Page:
In Mr. Carnegie’s Hall

For a number of years, Carnegie Hall has been doing a series program called Perspectives in which an artist is chosen to be Carnegie Hall’s in residence performer. When chosen, the artist can invite along other musicians to join them as guests. It is an extraordinary series, as the artist chosen is encouraged to pull from all sorts of genres that inspire and interest them. Kronos Quartet did an adventurous program, but it was Caetano Veloso who was the first non-classical artist to be invited to curate one of these programs. I remember, as part of his program, Virginia Rodriguez did a show at Zankel Hall and Caetano asked me to join him for a concert in Stern Auditorium—the big hall.

We’d actually done a concert together previously during the San Sebastian Film Festival. Despite being in a velodrome (which might have seemed appropriate, for me at least), it worked. The combination of the two of us seemed to be very unexpected (and pleasantly surprising) for the audience—though it was not for us. We’d been in touch for a while and had even written a song together. He had recently recorded one of my songs and I had performed one of his on one of my tours. So, we knew one another’s work fairly well. The idea of doing a concert together seemed obvious to us.

I’d been a Caetano fan since the late 80s, when I fell headlong down the rabbit hole of Brazilian music. If I had to name some musicians (composer is the word that is used in Brazil) to whom I would look to as a guide to what is possible—those that sustain a creative and interesting life in music—Caetano would be among the top few. I won’t try and describe what Caetano does because he is incredibly varied and not easy to compare with anyone in North America or Europe. If you’re unfamiliar with his work you might want to try more than one record, as they can be very different from one another.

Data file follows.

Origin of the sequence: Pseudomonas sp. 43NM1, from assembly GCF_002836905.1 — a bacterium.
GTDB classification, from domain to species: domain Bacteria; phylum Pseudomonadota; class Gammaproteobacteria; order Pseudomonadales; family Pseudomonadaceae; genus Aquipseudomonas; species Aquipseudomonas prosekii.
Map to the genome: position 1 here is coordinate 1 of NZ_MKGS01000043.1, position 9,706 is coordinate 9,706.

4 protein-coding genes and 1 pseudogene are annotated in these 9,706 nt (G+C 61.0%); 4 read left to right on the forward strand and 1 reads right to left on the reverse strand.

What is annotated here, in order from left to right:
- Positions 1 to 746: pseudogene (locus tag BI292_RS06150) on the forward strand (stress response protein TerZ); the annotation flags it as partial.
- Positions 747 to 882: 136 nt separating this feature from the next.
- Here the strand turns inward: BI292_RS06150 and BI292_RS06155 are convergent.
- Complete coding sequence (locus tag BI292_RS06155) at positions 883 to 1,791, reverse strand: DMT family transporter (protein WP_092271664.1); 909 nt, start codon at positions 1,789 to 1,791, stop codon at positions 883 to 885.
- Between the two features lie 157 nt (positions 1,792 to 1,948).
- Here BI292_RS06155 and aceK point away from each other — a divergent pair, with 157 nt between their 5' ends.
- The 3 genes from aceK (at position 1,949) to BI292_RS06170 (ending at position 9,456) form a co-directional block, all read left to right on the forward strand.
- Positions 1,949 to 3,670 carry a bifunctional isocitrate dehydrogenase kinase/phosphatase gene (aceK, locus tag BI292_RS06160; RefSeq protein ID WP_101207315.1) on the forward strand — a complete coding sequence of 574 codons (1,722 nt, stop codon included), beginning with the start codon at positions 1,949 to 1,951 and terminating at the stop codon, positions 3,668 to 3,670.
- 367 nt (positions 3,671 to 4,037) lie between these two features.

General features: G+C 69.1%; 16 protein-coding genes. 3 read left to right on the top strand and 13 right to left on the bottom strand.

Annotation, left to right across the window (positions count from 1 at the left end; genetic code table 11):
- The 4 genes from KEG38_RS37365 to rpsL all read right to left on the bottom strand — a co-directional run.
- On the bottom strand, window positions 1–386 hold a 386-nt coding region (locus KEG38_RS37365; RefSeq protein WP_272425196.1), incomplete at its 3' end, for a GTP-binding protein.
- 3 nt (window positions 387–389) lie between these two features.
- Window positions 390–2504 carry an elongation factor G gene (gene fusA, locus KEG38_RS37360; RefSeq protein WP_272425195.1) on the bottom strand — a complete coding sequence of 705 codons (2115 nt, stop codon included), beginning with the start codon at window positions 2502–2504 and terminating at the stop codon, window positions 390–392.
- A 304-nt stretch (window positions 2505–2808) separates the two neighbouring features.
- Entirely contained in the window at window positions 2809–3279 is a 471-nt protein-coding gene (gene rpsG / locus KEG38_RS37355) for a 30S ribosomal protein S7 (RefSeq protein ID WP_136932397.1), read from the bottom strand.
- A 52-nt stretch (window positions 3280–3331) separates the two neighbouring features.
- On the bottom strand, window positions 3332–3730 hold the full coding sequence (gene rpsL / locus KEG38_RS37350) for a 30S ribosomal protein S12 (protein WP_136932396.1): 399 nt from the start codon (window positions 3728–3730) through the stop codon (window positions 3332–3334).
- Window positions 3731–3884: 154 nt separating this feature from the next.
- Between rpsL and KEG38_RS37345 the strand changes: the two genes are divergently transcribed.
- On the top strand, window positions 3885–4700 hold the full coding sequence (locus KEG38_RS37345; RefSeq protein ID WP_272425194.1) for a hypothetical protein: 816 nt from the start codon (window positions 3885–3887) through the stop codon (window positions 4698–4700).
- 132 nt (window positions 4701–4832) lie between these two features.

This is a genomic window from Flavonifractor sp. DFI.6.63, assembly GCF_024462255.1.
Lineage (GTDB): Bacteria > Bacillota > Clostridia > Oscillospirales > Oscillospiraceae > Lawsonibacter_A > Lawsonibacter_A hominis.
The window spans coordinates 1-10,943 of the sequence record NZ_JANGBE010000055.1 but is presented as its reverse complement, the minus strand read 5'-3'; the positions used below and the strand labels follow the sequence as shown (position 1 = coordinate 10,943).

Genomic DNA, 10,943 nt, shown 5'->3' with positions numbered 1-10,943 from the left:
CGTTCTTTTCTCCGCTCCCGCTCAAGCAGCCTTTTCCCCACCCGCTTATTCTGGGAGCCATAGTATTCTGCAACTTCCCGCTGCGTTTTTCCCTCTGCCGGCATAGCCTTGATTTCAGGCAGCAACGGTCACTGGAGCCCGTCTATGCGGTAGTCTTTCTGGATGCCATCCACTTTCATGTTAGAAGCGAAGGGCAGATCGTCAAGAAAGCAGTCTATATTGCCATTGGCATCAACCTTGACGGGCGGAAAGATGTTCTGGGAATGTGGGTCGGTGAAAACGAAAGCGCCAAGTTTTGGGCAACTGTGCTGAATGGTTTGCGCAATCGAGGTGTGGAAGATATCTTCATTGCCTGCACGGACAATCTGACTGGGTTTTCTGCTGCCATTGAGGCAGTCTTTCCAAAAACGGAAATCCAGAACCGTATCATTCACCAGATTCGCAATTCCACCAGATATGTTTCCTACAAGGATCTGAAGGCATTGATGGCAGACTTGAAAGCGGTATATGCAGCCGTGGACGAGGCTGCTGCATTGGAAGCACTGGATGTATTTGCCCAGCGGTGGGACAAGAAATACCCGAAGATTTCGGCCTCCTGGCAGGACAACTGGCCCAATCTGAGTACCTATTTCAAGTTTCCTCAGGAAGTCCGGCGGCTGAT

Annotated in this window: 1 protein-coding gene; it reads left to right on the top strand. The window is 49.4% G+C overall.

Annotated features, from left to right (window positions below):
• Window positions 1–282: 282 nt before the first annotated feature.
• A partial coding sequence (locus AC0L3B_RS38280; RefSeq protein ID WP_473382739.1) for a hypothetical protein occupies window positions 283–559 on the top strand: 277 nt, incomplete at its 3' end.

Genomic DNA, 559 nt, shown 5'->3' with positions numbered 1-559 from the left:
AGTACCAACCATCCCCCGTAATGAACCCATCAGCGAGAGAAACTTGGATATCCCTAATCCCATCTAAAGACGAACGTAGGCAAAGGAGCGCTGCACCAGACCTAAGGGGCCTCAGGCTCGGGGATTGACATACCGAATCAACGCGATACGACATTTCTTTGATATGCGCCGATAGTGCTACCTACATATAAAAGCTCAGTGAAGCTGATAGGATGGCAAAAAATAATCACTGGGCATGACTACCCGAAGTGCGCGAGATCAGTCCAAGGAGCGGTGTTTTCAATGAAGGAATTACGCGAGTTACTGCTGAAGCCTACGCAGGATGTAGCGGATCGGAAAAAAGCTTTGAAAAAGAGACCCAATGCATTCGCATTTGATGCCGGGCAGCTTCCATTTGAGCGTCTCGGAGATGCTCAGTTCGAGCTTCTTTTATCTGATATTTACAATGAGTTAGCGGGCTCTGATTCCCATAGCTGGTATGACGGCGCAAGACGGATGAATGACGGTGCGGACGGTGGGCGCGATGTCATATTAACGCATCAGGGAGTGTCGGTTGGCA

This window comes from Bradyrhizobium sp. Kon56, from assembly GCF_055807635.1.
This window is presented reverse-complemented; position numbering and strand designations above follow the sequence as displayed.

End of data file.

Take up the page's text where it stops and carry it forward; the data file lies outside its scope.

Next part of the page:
The concert we did was very stripped down and acoustic. Although I have brought a full band into Carnegie Hall before, the acoustics in there really favor small acoustic ensembles (you almost don’t need microphones), so that’s what we went with. Jaques Morelenbaum augmented us on cello and Mauro Refosco on percussion—the arrangements stayed pretty sparse and minimal in order to better emphasize the songs.

I was incredibly nervous, and I remember having flubbed on a chord or two (some of those remain on this recording, I’m afraid)… but of course it was Caetano and Carnegie Hall, so I was also incredibly thrilled and flattered.

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